The key question right now is whether the upcoming splits make these stocks attractive buys. Let's take a closer look at how top stocks performed after splits to find out the answer.
Tesla and Apple stock splits
To begin with, it is important to understand that a stock split simply changes the number of outstanding shares of a company, as well as the price of each share, while the market value of the company overall remains the same. As a simple example, suppose you hold a share that carries a market price of $100, and the company executes a for a 5-for-1 split. After the split, you'll be holding 5 shares of this company, each worth $20.
Keeping this is mind, let's see how Tesla and Apple (AAPL -1.81%) stocks fared after their last stock splits. Both companies split their respective stocks in 2020, and the stocks have risen significantly since then.
Tesla's stock price has nearly doubled from its split date of Aug. 31, 2020. By comparison, Apple's stock has risen 28% so far since its split. Each stock outperformed the roughly 13% rise of the Nasdaq Composite Index during this timeframe. Moreover, both the stocks also rose significantly from the date the split was announced up to the split date.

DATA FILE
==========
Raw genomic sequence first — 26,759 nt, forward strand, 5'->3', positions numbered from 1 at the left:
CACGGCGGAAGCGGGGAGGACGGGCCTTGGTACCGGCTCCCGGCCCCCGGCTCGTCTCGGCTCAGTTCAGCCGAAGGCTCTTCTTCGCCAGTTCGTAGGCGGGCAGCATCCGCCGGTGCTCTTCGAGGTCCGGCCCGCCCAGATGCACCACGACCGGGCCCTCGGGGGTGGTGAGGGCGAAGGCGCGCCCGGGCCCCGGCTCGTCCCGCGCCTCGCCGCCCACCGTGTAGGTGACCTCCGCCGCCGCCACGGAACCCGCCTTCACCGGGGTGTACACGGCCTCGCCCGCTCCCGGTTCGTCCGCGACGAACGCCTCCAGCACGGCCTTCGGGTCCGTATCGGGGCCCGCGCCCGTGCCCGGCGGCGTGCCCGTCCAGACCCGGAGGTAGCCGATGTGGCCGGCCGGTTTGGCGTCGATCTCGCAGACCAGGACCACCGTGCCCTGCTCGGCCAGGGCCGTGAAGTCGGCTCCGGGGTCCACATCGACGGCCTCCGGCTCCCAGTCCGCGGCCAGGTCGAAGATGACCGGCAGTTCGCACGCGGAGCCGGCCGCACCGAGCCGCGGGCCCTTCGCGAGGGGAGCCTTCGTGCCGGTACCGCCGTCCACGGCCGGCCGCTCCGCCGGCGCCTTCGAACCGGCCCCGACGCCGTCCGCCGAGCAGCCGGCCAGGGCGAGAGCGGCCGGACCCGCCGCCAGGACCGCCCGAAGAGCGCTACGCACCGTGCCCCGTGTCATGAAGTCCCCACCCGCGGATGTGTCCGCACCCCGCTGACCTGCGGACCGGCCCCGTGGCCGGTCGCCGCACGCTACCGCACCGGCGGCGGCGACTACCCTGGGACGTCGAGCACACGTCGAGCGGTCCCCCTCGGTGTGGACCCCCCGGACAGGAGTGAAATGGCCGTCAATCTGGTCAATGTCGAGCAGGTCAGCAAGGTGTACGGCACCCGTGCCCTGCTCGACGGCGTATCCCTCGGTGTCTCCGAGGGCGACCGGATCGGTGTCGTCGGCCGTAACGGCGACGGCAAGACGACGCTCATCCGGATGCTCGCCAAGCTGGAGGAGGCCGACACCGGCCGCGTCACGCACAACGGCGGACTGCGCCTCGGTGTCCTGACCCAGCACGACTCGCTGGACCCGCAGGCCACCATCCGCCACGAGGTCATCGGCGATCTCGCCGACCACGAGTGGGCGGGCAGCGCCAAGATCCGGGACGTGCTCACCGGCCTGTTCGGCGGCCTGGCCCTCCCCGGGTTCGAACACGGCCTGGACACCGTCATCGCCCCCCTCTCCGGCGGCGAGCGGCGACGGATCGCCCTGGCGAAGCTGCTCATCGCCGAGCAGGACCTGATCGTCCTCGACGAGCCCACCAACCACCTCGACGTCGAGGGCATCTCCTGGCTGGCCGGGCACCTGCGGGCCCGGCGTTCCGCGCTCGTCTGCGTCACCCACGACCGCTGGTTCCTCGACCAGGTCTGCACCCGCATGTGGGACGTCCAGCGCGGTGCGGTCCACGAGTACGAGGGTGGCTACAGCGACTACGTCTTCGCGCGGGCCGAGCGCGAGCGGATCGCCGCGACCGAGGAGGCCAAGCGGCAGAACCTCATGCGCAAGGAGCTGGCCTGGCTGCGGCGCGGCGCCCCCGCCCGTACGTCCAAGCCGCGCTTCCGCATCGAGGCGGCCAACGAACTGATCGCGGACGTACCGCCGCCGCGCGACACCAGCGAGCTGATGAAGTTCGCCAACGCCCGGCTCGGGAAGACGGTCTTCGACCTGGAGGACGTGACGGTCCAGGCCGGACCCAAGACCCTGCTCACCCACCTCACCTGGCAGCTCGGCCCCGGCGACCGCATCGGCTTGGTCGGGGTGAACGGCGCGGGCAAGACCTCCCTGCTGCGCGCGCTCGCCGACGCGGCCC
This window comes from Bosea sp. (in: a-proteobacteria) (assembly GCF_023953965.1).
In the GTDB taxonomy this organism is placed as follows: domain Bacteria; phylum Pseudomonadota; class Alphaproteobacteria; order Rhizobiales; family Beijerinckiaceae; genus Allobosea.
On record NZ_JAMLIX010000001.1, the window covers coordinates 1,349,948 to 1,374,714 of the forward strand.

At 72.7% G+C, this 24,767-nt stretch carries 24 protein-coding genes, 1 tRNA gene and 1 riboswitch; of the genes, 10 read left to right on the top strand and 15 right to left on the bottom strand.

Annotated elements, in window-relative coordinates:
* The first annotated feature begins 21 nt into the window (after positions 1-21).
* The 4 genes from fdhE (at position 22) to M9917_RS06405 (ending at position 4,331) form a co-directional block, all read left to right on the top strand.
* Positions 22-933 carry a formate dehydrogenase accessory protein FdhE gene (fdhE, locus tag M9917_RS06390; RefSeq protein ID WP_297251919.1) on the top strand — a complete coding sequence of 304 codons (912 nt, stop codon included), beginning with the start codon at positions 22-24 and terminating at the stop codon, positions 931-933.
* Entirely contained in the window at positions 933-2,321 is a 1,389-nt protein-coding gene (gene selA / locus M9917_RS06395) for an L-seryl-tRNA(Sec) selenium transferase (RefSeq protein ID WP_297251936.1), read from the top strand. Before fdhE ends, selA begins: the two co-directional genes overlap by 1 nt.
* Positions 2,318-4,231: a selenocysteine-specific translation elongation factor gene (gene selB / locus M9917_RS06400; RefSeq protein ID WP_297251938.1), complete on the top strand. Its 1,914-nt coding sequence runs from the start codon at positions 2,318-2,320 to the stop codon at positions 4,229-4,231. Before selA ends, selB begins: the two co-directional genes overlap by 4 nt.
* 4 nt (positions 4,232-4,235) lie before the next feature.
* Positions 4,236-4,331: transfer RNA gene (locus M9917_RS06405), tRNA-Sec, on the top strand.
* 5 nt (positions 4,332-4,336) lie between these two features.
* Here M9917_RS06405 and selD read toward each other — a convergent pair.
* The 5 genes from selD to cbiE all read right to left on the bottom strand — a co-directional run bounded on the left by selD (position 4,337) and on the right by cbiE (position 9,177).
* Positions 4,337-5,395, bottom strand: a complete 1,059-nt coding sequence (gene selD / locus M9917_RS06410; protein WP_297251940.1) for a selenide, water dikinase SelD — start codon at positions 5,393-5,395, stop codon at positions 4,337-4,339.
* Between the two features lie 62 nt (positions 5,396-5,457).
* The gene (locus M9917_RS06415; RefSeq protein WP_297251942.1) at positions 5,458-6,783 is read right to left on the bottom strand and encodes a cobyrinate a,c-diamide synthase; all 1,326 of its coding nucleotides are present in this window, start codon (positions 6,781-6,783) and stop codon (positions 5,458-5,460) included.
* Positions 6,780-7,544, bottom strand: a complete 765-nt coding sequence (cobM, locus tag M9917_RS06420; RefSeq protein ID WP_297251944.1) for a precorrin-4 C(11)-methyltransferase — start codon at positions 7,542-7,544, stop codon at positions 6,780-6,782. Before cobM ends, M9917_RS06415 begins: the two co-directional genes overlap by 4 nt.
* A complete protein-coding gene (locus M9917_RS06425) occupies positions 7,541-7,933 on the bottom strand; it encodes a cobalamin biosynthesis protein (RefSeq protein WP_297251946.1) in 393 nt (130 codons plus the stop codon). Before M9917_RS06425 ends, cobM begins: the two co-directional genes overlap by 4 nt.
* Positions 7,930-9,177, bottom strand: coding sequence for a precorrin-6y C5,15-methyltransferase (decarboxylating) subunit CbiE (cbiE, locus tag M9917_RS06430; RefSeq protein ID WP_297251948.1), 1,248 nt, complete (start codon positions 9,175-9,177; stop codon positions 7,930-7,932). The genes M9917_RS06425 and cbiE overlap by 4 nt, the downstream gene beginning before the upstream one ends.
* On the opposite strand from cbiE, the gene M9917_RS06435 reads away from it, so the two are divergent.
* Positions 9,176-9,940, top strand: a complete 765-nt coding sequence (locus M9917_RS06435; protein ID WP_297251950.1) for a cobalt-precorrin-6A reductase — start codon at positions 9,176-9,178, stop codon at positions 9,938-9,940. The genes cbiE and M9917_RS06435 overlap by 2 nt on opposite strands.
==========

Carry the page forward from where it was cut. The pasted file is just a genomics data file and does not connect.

Though this would be Tesla's second split in its history, Apple has split its stock five times so far.
Apple's stock performance since its split prior to the 2020 split has also been impressive. The stock has risen 605% since its June 9, 2014, split. It outperformed the Nasdaq Composite's 208% rise during this period.
Should you buy Tesla stock ahead of its split?
While the above discussion seems to suggest that buying stocks ahead of splits makes sense, that isn't entirely correct. How a stock fares in the long run primarily depends on the company's performance. If the company faces headwinds, its stocks may falter -- split or no split.
Consider Nvidia's (NVDA -2.40%) stock split in July last year.
Though Nvidia stock rose in the months following the split, it has given back almost all the gains. A failed deal with Arm Limited, valuation concerns, and headwinds for the semiconductor industry are among the reasons hurting Nvidia stock lately.
So, while stock splits usually indicate growing businesses, they don't guarantee a rise in a stock's price; that depends on the company's performance. If you are considering buying Tesla's stock, there are several plausible reasons other than its potential stock split to do so.